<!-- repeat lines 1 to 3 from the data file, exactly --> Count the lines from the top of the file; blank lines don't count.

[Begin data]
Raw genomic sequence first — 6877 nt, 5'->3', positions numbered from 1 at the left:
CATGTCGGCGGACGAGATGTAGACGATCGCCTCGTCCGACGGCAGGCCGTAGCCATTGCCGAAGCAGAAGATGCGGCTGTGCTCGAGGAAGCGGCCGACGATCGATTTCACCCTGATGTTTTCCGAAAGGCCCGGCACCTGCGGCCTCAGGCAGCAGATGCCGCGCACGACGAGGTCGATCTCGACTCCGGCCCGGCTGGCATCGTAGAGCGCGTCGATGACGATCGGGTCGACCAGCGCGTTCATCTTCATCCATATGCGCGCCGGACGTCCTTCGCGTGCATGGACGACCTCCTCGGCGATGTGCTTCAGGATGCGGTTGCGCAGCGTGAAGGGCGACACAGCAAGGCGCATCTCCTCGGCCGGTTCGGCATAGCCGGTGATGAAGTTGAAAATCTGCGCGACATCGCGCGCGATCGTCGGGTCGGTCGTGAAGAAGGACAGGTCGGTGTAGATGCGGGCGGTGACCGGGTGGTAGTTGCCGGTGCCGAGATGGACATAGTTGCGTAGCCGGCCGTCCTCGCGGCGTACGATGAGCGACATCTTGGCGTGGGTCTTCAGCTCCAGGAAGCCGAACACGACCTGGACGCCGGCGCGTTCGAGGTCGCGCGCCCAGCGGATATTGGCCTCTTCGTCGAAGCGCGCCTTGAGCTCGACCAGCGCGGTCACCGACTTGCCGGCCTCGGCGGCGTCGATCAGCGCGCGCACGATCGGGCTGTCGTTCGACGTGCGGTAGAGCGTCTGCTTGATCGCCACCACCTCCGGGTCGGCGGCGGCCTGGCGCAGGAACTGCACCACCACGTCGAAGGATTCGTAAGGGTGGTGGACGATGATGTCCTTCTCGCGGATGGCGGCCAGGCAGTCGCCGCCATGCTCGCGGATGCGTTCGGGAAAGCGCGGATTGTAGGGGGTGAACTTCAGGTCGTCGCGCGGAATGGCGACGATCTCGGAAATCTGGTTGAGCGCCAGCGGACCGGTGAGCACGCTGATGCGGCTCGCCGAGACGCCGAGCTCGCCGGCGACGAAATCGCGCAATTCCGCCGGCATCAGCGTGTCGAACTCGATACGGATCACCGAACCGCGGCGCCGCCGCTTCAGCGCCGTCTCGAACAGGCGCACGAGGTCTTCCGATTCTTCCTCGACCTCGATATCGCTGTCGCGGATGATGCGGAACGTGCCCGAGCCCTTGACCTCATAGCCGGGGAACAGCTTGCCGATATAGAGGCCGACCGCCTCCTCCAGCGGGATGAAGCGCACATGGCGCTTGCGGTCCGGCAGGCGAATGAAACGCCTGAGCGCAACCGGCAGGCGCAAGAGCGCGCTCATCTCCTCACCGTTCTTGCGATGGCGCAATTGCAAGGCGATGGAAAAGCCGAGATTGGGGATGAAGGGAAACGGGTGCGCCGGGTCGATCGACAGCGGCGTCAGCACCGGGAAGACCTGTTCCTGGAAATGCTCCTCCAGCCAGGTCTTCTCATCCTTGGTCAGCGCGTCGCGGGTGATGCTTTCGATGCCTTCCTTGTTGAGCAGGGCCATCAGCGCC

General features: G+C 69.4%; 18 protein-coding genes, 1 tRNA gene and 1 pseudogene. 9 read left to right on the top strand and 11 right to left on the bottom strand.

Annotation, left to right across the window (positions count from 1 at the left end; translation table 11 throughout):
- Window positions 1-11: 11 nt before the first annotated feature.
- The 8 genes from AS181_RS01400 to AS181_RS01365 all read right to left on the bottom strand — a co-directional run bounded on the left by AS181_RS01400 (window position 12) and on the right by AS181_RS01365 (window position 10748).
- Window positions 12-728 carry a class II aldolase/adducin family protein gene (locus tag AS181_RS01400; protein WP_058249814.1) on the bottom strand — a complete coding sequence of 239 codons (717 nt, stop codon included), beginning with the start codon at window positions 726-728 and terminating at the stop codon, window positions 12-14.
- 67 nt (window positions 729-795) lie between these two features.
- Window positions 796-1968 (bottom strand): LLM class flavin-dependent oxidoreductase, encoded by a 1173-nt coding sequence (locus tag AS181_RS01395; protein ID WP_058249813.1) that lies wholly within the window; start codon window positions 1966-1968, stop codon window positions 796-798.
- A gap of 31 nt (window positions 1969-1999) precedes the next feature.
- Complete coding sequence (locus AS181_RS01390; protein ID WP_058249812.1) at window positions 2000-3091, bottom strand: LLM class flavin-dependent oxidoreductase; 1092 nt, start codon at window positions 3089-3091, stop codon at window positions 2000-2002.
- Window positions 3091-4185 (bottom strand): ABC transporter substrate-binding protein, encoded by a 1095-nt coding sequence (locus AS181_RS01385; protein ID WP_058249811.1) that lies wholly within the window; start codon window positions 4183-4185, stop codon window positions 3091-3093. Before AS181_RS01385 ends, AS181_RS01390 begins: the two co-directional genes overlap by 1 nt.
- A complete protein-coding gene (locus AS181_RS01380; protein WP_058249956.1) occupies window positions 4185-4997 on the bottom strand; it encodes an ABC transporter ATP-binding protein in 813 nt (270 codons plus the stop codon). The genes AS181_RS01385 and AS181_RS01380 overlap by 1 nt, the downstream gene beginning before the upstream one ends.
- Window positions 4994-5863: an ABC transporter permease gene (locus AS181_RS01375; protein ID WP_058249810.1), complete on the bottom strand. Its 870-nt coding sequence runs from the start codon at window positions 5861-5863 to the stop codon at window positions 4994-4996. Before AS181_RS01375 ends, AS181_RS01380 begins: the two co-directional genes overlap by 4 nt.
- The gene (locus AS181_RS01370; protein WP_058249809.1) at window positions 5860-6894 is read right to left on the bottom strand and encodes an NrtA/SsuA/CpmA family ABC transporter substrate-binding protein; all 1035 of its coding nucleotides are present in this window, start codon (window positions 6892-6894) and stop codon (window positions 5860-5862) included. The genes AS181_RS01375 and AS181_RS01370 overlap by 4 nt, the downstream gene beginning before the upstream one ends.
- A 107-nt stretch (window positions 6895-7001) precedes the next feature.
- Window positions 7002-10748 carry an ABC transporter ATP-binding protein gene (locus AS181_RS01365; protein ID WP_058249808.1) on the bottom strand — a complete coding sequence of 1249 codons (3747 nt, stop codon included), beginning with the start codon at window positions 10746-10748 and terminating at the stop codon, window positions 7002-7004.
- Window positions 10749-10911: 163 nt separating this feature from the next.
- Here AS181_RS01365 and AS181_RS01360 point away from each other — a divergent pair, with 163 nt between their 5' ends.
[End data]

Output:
Raw genomic sequence first — 6877 nt, 5'->3', positions numbered from 1 at the left:
CATGTCGGCGGACGAGATGTAGACGATCGCCTCGTCCGACGGCAGGCCGTAGCCATTGCCGAAGCAGAAGATGCGGCTGTGCTCGAGGAAGCGGCCGACGATCGATTTCACCCTGATGTTTTCCGAAAGGCCCGGCACCTGCGGCCTCAGGCAGCAGATGCCGCGCACGACGAGGTCGATCTCGACTCCGGCCCGGCTGGCATCGTAGAGCGCGTCGATGACGATCGGGTCGACCAGCGCGTTCATCTTCATCCATATGCGCGCCGGACGTCCTTCGCGTGCATGGACGACCTCCTCGGCGATGTGCTTCAGGATGCGGTTGCGCAGCGTGAAGGGCGACACAGCAAGGCGCATCTCCTCGGCCGGTTCGGCATAGCCGGTGATGAAGTTGAAAATCTGCGCGACATCGCGCGCGATCGTCGGGTCGGTCGTGAAGAAGGACAGGTCGGTGTAGATGCGGGCGGTGACCGGGTGGTAGTTGCCGGTGCCGAGATGGACATAGTTGCGTAGCCGGCCGTCCTCGCGGCGTACGATGAGCGACATCTTGGCGTGGGTCTTCAGCTCCAGGAAGCCGAACACGACCTGGACGCCGGCGCGTTCGAGGTCGCGCGCCCAGCGGATATTGGCCTCTTCGTCGAAGCGCGCCTTGAGCTCGACCAGCGCGGTCACCGACTTGCCGGCCTCGGCGGCGTCGATCAGCGCGCGCACGATCGGGCTGTCGTTCGACGTGCGGTAGAGCGTCTGCTTGATCGCCACCACCTCCGGGTCGGCGGCGGCCTGGCGCAGGAACTGCACCACCACGTCGAAGGATTCGTAAGGGTGGTGGACGATGATGTCCTTCTCGCGGATGGCGGCCAGGCAGTCGCCGCCATGCTCGCGGATGCGTTCGGGAAAGCGCGGATTGTAGGGGGTGAACTTCAGGTCGTCGCGCGGAATGGCGACGATCTCGGAAATCTGGTTGAGCGCCAGCGGACCGGTGAGCACGCTGATGCGGCTCGCCGAGACGCCGAGCTCGCCGGCGACGAAATCGCGCAATTCCGCCGGCATCAGCGTGTCGAACTCGATACGGATCACCGAACCGCGGCGCCGCCGCTTCAGCGCCGTCTCGAACAGGCGCACGAGGTCTTCCGATTCTTCCTCGACCTCGATATCGCTGTCGCGGATGATGCGGAACGTGCCCGAGCCCTTGACCTCATAGCCGGGGAACAGCTTGCCGATATAGAGGCCGACCGCCTCCTCCAGCGGGATGAAGCGCACATGGCGCTTGCGGTCCGGCAGGCGAATGAAACGCCTGAGCGCAACCGGCAGGCGCAAGAGCGCGCTCATCTCCTCACCGTTCTTGCGATGGCGCAATTGCAAGGCGATGGAAAAGCCGAGATTGGGGATGAAGGGAAACGGGTGCGCCGGGTCGATCGACAGCGGCGTCAGCACCGGGAAGACCTGTTCCTGGAAATGCTCCTCCAGCCAGGTCTTCTCATCCTTGGTCAGCGCGTCGCGGGTGATGCTTTCGATGCCTTCCTTGTTGAGCAGGGCCATCAGCGCC

General features: G+C 69.4%; 18 protein-coding genes, 1 tRNA gene and 1 pseudogene. 9 read left to right on the top strand and 11 right to left on the bottom strand.